Background: Rates of remission and relapse were studied over more than 2 years in a sample of Spanish outpatients with DSM-III-R criteria of unipolar major depressive episodes.
Methods: Patients were treated following standardised pharmacological protocols at our centre. In the first visit, the structured clinical interview for DSM-III-R (SCID) was used. The following visits were held monthly. Phases of evolution were recorded using the Hamilton Depression Rating Scale (HDRS), applying the Frank criteria.
Results: A significantly greater proportion of relapse was observed in the partial remission group compared to the complete remission one. The rate of relapses for patients in complete remission was 15.18%, while for patients in partial remission was 67.61%. Partial remission was significantly associated with relapses.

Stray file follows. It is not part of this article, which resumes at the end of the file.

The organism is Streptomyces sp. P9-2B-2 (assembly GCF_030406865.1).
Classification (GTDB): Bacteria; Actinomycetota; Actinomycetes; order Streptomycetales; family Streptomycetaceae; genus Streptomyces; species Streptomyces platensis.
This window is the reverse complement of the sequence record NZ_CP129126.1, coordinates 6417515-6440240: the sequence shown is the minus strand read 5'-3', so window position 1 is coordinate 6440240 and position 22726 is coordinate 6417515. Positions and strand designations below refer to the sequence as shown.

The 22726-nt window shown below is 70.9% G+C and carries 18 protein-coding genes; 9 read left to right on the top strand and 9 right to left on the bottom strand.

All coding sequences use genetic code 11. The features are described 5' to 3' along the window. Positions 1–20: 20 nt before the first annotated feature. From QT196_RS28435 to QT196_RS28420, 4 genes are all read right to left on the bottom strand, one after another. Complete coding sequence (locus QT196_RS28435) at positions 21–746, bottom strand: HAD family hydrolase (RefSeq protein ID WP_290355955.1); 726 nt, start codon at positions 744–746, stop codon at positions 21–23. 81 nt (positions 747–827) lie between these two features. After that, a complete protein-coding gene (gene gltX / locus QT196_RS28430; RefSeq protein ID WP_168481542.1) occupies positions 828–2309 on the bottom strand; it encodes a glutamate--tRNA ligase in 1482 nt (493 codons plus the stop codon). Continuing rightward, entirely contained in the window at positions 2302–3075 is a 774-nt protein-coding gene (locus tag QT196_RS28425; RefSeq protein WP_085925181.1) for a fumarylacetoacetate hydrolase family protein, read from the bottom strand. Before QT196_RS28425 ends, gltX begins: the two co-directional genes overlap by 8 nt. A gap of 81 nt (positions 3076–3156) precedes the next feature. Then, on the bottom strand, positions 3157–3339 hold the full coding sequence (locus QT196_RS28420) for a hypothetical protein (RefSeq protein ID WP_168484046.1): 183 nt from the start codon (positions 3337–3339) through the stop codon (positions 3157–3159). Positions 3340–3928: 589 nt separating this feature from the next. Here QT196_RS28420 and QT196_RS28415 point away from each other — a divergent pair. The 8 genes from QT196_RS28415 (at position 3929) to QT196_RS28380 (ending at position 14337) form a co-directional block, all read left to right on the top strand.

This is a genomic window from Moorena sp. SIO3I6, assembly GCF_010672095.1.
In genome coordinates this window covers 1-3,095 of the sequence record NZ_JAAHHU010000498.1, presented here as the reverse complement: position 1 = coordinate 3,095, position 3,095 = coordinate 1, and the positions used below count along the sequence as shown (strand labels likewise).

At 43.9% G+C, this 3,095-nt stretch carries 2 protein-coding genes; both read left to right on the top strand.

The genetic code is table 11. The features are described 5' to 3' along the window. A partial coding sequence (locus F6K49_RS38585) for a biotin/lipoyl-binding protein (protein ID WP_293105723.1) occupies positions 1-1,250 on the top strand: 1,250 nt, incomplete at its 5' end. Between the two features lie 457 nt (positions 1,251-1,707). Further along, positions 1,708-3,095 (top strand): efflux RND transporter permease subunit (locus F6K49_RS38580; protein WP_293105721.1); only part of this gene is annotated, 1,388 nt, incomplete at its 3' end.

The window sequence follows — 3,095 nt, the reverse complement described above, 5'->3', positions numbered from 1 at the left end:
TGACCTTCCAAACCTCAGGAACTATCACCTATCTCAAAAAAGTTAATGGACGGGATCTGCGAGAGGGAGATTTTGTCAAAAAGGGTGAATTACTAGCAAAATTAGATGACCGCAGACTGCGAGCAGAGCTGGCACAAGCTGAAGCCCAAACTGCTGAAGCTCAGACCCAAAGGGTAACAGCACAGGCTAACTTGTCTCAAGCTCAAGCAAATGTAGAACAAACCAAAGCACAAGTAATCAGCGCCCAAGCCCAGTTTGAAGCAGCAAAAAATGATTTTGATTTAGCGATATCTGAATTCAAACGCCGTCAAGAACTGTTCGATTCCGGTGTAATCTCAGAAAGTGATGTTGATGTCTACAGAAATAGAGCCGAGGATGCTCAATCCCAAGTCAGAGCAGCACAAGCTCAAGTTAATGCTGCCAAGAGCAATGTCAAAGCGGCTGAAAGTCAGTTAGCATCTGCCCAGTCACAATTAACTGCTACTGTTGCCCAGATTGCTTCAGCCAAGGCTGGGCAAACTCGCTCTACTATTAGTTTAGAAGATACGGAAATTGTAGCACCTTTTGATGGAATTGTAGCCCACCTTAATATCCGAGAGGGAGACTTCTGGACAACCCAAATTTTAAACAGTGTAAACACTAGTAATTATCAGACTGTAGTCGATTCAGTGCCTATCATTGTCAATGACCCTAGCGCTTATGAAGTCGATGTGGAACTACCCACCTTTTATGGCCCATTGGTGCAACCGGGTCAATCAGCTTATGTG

Limitations: The short duration of the study and the decreasing sample size during the follow-up.
Conclusions: Partial remission after a depressive episode seems to be strongly associated with relapses. Moreover, this clinical factor could by itself fully predict short-term relapses.
Clinical relevance: The study shows the importance of reaching complete remission to decrease the rate of short-term relapses.